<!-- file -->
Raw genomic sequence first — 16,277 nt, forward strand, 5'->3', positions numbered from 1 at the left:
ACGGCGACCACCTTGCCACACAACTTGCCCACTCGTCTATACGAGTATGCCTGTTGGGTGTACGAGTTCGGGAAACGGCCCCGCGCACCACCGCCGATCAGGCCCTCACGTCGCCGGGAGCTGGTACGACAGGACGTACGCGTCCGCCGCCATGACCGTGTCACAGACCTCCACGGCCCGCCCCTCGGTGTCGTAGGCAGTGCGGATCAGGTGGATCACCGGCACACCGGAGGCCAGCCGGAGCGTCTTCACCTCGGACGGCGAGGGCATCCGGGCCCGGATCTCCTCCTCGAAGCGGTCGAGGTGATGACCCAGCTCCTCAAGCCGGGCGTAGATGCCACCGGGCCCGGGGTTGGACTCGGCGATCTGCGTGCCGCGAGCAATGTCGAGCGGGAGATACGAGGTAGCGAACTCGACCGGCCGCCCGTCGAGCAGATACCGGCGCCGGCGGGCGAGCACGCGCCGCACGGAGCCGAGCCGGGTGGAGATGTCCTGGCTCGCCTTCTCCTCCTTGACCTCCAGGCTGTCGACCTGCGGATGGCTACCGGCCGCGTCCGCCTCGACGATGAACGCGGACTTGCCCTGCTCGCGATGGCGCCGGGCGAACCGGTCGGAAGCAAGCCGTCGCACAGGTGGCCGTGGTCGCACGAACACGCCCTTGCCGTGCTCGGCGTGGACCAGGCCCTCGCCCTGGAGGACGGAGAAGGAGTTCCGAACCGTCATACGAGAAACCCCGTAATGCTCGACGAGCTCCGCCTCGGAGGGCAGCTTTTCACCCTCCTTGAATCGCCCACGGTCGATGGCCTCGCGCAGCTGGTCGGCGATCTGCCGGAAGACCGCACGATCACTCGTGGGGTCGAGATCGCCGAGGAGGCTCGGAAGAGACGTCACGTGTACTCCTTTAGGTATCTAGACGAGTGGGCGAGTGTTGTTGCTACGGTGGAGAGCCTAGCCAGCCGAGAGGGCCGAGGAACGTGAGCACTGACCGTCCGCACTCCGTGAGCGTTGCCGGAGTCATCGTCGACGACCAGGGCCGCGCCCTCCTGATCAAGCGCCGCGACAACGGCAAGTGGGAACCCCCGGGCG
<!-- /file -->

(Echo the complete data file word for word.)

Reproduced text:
Raw genomic sequence first — 16,277 nt, forward strand, 5'->3', positions numbered from 1 at the left:
ACGGCGACCACCTTGCCACACAACTTGCCCACTCGTCTATACGAGTATGCCTGTTGGGTGTACGAGTTCGGGAAACGGCCCCGCGCACCACCGCCGATCAGGCCCTCACGTCGCCGGGAGCTGGTACGACAGGACGTACGCGTCCGCCGCCATGACCGTGTCACAGACCTCCACGGCCCGCCCCTCGGTGTCGTAGGCAGTGCGGATCAGGTGGATCACCGGCACACCGGAGGCCAGCCGGAGCGTCTTCACCTCGGACGGCGAGGGCATCCGGGCCCGGATCTCCTCCTCGAAGCGGTCGAGGTGATGACCCAGCTCCTCAAGCCGGGCGTAGATGCCACCGGGCCCGGGGTTGGACTCGGCGATCTGCGTGCCGCGAGCAATGTCGAGCGGGAGATACGAGGTAGCGAACTCGACCGGCCGCCCGTCGAGCAGATACCGGCGCCGGCGGGCGAGCACGCGCCGCACGGAGCCGAGCCGGGTGGAGATGTCCTGGCTCGCCTTCTCCTCCTTGACCTCCAGGCTGTCGACCTGCGGATGGCTACCGGCCGCGTCCGCCTCGACGATGAACGCGGACTTGCCCTGCTCGCGATGGCGCCGGGCGAACCGGTCGGAAGCAAGCCGTCGCACAGGTGGCCGTGGTCGCACGAACACGCCCTTGCCGTGCTCGGCGTGGACCAGGCCCTCGCCCTGGAGGACGGAGAAGGAGTTCCGAACCGTCATACGAGAAACCCCGTAATGCTCGACGAGCTCCGCCTCGGAGGGCAGCTTTTCACCCTCCTTGAATCGCCCACGGTCGATGGCCTCGCGCAGCTGGTCGGCGATCTGCCGGAAGACCGCACGATCACTCGTGGGGTCGAGATCGCCGAGGAGGCTCGGAAGAGACGTCACGTGTACTCCTTTAGGTATCTAGACGAGTGGGCGAGTGTTGTTGCTACGGTGGAGAGCCTAGCCAGCCGAGAGGGCCGAGGAACGTGAGCACTGACCGTCCGCACTCCGTGAGCGTTGCCGGAGTCATCGTCGACGACCAGGGCCGCGCCCTCCTGATCAAGCGCCGCGACAACGGCAAGTGGGAACCCCCGGGCG